I wanted my journey from vegan diet, to following a fuller plant-based lifestyle, to be based on research and reflection, rather than, hearsay. Although I learned about some things which made me feel remorse, I was glad that I could make informed decisions about what I will and will not be part of.
Is honey healthy?
Honey is rich in fructose, which is unhealthy. However, it is also rich in various antioxidants, which is healthy. It is at healthier than sugar but whether it is good for you/safe to eat will depend on the individual. It will also be determined by which, if any, conditions they suffer from.
The myths about honey
Bees produce lots of honey and they don't need it all. We're doing them a favour by taking some of it. They can replace what we take quickly so it doesn't bother them.
Theft and poor quality food substitution for the bees
One of the reasons that vegans don't consume honey, is that bees spend many hours to make it. They make for themselves to consume, so some vegans feel that taking it from them is stealing. Pollen is the honeybee's primary source of nutrition but honey is their only food source, which they depend on during the cold weather. Large commercial operations often take all the honey instead of leaving enough for the bees to get through the winter. The honey is then replaced with a cheap sugar substitute, which isn't as good for the bees.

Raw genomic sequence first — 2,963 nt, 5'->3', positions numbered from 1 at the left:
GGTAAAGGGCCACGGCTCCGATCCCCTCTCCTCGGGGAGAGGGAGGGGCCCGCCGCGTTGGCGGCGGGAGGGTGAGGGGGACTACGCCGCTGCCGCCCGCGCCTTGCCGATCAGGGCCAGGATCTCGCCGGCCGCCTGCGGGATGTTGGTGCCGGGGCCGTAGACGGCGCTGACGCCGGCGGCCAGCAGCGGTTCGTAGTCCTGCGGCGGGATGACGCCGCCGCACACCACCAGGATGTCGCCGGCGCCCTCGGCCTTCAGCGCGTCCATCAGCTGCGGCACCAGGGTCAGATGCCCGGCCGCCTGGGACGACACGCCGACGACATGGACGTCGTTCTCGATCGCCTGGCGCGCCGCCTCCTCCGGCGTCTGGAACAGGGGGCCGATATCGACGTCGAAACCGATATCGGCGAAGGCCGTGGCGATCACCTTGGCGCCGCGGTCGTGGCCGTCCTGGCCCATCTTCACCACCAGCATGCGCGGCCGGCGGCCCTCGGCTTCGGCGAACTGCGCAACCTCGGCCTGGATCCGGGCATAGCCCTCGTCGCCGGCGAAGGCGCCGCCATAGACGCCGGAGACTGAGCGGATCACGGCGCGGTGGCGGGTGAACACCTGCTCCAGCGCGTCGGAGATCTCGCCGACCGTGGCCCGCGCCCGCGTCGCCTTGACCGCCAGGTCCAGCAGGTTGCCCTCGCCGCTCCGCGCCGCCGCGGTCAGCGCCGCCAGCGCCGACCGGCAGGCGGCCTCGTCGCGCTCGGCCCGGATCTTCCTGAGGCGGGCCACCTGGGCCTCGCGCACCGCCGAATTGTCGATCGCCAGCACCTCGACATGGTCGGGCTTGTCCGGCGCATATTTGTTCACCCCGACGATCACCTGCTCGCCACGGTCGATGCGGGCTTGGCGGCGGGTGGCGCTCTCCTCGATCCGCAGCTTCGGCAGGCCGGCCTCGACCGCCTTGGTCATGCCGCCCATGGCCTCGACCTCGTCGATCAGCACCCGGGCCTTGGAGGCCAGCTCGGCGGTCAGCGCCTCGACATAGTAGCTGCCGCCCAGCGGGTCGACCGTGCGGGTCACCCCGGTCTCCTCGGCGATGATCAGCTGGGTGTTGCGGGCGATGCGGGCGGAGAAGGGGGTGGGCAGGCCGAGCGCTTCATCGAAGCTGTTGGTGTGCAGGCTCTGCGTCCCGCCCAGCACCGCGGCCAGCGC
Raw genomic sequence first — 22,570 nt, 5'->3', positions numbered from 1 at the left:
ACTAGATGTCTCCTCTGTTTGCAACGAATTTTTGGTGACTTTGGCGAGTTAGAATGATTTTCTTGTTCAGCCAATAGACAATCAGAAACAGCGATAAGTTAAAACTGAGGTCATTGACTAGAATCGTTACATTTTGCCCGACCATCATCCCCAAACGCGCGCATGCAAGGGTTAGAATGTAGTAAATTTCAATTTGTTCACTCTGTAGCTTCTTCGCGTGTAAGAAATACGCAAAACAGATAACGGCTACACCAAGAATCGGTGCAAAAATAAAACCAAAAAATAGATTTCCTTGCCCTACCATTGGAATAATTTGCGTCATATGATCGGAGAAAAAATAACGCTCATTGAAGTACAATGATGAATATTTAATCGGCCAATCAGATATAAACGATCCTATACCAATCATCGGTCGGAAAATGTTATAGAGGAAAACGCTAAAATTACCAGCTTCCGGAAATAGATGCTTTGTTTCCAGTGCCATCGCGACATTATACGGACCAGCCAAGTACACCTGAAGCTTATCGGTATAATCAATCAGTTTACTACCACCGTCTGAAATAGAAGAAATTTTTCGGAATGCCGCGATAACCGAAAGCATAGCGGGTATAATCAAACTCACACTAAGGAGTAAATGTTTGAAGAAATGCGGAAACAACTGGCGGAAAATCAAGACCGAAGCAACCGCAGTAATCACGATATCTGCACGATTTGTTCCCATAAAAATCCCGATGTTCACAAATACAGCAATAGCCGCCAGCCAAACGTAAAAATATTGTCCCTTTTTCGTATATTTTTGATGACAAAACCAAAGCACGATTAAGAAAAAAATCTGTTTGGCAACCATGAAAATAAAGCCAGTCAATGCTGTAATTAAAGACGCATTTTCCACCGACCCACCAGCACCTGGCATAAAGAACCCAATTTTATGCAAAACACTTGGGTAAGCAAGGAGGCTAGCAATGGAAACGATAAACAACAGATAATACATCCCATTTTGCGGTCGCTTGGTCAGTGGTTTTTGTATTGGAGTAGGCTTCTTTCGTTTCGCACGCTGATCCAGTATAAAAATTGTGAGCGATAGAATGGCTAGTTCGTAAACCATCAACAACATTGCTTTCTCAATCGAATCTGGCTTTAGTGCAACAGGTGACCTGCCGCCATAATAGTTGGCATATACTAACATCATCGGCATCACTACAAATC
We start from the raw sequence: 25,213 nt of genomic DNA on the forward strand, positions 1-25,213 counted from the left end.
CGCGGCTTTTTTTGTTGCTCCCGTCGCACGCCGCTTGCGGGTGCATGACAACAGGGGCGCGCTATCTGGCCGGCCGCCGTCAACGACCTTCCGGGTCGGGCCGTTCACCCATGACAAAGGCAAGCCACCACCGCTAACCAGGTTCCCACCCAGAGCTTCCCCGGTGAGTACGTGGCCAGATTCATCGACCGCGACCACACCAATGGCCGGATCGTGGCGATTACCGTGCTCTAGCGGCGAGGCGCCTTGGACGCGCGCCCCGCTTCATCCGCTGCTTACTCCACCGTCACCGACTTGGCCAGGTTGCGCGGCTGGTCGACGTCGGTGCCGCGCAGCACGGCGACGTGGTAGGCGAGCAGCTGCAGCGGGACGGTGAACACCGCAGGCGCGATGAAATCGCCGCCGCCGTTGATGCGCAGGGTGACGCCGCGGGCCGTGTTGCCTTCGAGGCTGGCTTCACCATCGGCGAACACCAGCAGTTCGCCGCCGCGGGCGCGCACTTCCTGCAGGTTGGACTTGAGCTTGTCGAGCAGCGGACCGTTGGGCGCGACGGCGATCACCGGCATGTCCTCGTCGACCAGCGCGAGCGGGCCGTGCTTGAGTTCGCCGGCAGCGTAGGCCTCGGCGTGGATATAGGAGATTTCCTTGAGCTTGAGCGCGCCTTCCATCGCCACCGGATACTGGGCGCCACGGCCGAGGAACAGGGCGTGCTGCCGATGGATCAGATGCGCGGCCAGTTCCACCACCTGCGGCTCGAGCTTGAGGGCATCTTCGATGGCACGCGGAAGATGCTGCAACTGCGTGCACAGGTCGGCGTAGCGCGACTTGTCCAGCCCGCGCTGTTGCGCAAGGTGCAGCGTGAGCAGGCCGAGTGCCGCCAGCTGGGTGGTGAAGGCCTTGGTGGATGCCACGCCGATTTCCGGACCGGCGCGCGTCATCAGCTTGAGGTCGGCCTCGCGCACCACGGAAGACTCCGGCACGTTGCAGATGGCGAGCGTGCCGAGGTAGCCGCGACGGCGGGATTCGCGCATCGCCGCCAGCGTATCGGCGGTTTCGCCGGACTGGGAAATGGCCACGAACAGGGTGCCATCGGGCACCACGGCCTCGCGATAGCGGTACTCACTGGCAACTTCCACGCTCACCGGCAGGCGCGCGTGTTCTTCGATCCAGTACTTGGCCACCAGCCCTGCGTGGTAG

The harm done to the bees in the beehive
Others don't like the harm that occurs when the honey is removed. Bees are often squashed and killed in the process. Also, during 'unproductive' months some bee-keepers starve their bees to death or burn the hive to save on costs. In order to prevent the queen bee from leaving the hive, some honey producers cut their wings off.
Artificial insemination and disposal of queen bees
Some vegans don't approve of manipulating living beings. One of the ways that bees are manipulated and controlled involves killing the queen bees to prevent swarming, aggression, mite infestation, and to keep honey production to a maximum. Queens are chosen by the keepers and they are artificially inseminated. Queens often live for half as long as they would naturally, because many commercial bee-keepers dispose of them early on.
Why I won't use honey
The conclusion I came to after finding out about the processes above, is that we don't need honey to survive and there's too much harm involved, for me to be alright with it.
What the Vegan Society has to say about the honey industry
Why don't vegans eat eggs?
How I define a plant-based diet